Product evolution perspective:
In my last blog post, I wrote about how Hitachi introduced a new level of commonality across its storage products with the introduction of an expanded VSP family – all of which leverage similar functionality from its Storage Virtualization Operating System – as part of its recent “Software-defined infrastructure” launch and Hitachi Connect 2015 event.
If you haven't heard, the new VSP models are HDS' first storage products NOT to offer a custom ASIC to offload I/O operations. For those of that have worked exclusively with HDS storage this might raise some red flags, since HDS storage has always depended on ASICs in some way, but it shouldn't. From a technology perspective, the new VSP models are still engineered and purpose-built systems. This means deterministic behavior which is fundamental to HDS storage is maintained. In addition, advancements in processor technology (Intel-Multicore) now allows general purpose processors to provide 'enough' (I’ll touch on this in my next post) processing power and functionality to handle midrange size workloads, without needing to offload low level requirements into silicon (there is a caveat here that I'll cover in more detail later). I really don’t want to get to down and dirty in the detail (since it not publically available) or why Intel-Multicore and why it makes a lot of sense technically, you can go read other great blogs which cover this topic. I do however just want to reiterate from the previous blog post that for HDS this enables commonality with the storage layer which better enables social innovation.
The use of Intel processors is by no means new for storage and other vendors have proven that using newer Intel processors effectively can have a dramatic effect on system performance. In recent years we've seen EMC drastically improve performance of their industry leading midrange offering (the VNX) by moving to an MCx (Multi-core) architecture, Netapp continuously improves FAS performance by simply beefing up processor specs, and many start-ups that leverage a combination of flash for backend processing and Intel Multi-core in their frontend controller architectures.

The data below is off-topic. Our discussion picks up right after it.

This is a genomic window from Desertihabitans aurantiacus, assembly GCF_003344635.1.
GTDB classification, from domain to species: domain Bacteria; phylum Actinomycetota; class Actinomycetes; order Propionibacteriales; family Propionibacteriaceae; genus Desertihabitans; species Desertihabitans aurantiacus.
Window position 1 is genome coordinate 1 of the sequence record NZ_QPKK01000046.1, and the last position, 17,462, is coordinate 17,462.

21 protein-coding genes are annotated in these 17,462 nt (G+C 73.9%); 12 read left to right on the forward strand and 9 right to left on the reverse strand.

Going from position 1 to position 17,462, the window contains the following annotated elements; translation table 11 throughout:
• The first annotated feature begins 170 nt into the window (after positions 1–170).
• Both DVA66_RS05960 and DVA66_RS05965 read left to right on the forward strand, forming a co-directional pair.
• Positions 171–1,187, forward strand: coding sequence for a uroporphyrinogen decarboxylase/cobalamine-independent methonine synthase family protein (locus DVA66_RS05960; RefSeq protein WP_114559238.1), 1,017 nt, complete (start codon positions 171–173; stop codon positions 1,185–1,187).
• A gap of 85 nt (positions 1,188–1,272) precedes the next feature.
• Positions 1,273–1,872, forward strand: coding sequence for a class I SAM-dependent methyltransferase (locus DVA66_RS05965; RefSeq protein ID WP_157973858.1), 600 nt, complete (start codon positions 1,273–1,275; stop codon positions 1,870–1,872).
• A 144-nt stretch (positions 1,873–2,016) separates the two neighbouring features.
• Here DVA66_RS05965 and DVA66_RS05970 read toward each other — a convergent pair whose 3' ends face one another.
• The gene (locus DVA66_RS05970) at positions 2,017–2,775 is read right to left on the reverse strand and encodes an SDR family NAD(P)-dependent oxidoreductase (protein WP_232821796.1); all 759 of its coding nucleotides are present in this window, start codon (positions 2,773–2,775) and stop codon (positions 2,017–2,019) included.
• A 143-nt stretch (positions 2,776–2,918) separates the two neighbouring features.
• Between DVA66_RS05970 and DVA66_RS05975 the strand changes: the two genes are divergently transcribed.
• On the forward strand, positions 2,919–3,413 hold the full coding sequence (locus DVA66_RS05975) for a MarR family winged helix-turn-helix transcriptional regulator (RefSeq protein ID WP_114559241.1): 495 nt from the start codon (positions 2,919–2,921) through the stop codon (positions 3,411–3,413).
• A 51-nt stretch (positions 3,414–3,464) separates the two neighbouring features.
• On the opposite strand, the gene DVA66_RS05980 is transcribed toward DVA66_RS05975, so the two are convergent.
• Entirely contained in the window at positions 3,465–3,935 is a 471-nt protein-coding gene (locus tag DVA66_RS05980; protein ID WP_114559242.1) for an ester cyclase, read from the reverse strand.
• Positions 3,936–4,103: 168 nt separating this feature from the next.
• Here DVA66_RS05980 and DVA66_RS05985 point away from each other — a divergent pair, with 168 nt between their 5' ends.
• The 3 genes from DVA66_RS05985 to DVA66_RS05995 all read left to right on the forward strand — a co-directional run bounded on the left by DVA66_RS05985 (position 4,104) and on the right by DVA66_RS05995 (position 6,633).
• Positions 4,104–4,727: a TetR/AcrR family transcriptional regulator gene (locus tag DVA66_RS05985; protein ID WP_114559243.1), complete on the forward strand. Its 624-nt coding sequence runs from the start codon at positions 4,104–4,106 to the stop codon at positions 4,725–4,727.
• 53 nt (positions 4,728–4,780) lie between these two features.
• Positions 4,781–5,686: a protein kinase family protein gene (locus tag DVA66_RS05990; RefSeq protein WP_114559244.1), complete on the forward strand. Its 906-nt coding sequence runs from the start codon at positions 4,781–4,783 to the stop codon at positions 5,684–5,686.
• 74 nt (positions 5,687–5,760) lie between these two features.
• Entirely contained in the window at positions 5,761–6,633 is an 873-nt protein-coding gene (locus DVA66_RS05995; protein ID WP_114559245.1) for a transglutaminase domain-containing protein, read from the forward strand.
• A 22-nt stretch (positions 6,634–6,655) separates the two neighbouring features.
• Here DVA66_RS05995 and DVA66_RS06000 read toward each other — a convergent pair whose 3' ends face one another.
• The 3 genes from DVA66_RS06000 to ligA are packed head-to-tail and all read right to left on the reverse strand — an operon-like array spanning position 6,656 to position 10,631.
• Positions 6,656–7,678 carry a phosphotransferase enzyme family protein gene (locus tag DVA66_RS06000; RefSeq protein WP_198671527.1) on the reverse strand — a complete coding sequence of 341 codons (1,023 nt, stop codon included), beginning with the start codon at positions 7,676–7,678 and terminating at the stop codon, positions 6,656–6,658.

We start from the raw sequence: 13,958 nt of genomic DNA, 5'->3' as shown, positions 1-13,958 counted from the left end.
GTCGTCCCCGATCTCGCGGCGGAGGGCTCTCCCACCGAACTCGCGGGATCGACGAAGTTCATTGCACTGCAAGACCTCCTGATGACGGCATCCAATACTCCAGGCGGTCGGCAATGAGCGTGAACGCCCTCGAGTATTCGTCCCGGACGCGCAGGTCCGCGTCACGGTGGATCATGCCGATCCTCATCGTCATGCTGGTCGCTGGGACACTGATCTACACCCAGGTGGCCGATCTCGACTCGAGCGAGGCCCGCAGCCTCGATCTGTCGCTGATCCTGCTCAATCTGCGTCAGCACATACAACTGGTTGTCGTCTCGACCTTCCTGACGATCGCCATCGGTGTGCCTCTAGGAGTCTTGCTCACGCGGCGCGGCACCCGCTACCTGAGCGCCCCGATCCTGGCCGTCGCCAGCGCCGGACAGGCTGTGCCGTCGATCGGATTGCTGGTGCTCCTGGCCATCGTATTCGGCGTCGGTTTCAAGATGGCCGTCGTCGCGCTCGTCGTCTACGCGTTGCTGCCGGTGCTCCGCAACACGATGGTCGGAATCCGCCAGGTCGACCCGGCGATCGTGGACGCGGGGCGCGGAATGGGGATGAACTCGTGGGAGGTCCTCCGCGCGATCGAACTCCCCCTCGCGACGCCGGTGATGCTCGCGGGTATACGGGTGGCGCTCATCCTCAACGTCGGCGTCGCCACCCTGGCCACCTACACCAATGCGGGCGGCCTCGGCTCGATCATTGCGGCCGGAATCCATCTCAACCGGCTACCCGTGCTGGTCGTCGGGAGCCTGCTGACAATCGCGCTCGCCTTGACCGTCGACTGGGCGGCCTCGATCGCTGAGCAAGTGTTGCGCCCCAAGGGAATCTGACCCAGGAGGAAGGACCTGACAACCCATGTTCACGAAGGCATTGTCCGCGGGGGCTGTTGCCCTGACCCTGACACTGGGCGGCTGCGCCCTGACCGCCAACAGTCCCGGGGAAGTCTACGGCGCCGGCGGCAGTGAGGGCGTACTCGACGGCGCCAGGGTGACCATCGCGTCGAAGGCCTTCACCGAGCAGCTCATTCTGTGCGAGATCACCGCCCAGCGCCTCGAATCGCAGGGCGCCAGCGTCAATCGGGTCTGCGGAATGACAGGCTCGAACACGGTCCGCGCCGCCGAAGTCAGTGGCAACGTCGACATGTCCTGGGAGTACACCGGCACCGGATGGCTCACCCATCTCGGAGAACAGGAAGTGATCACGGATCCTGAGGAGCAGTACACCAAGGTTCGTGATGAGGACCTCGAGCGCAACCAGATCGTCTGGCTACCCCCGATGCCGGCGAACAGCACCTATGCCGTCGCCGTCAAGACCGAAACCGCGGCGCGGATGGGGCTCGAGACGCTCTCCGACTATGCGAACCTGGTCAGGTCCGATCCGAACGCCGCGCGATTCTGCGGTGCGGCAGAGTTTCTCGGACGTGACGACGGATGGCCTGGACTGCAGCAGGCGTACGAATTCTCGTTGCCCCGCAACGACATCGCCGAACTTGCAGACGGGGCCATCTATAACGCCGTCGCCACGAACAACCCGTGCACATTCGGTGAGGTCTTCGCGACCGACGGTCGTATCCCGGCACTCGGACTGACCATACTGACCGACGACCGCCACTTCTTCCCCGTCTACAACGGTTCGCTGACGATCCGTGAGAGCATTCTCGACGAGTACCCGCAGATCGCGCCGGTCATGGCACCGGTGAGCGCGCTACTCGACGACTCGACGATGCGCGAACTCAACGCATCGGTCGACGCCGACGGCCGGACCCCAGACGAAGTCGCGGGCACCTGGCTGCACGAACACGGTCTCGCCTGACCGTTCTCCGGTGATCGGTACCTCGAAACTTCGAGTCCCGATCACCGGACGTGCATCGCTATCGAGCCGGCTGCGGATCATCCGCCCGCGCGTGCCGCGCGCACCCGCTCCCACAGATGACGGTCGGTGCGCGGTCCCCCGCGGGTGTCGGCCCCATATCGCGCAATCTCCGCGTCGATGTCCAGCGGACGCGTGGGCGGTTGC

At this point, I’d imagine there would be a lot of people out their adopting the ‘I told you so’ attitude, sighting that HDS have been very slow to adopt an Intel only design. This attitude however is somewhat misplaced for two reasons:
- Everyone knew at some point it (removing ASICs) was going to happen. HDS like any other storage vendor is simply adapting, making use of the technology around them. HDS were biding their time to ensure doing so wouldn’t require any compromises.
- HDS hasn’t completely moved to Intel, they’ve just moved some core functions which make sense. I’ll expand on this point here.
Running Intel for all internal processes doesn’t always make sense, there is always caveat, there is always an exception to every rule/workload, and in this instance it is when performing tasks in software and across commodity processors are detrimental to the overall behavior of the system. HDS has identified two such exceptions and factored in offloading capabilities into the system.
In recent years, a general trend in the storage industry has focused toward deriving value by means of tiering. The underlying technology concept to deliver this is known as sub-LUN tiering. This enables blocks of storage to be moved up and down between different storage tiers depending on their access requirements. HDS calls this Hitachi Dynamic Tiering (HDT), EMC calls this FAST (Fully Automated Storage Tiering) VP (Virtual Provisioning), HP calls it Adaptive Optimization, IBM calls it EasyTier and the list goes on. A key design objective of all sub-LUN technology is to keep the hottest pages/blocks/chunks/etc. on the fastest storage tier (normally flash) and the coldest pages/blocks/chunks/etc. to slowest tiers of storage (normally SAS/NLSAS). Most of these implementations also send write I/Os from cache to flash either and/or do backend flushing activities (i.e. destaging) to improve overall system performance.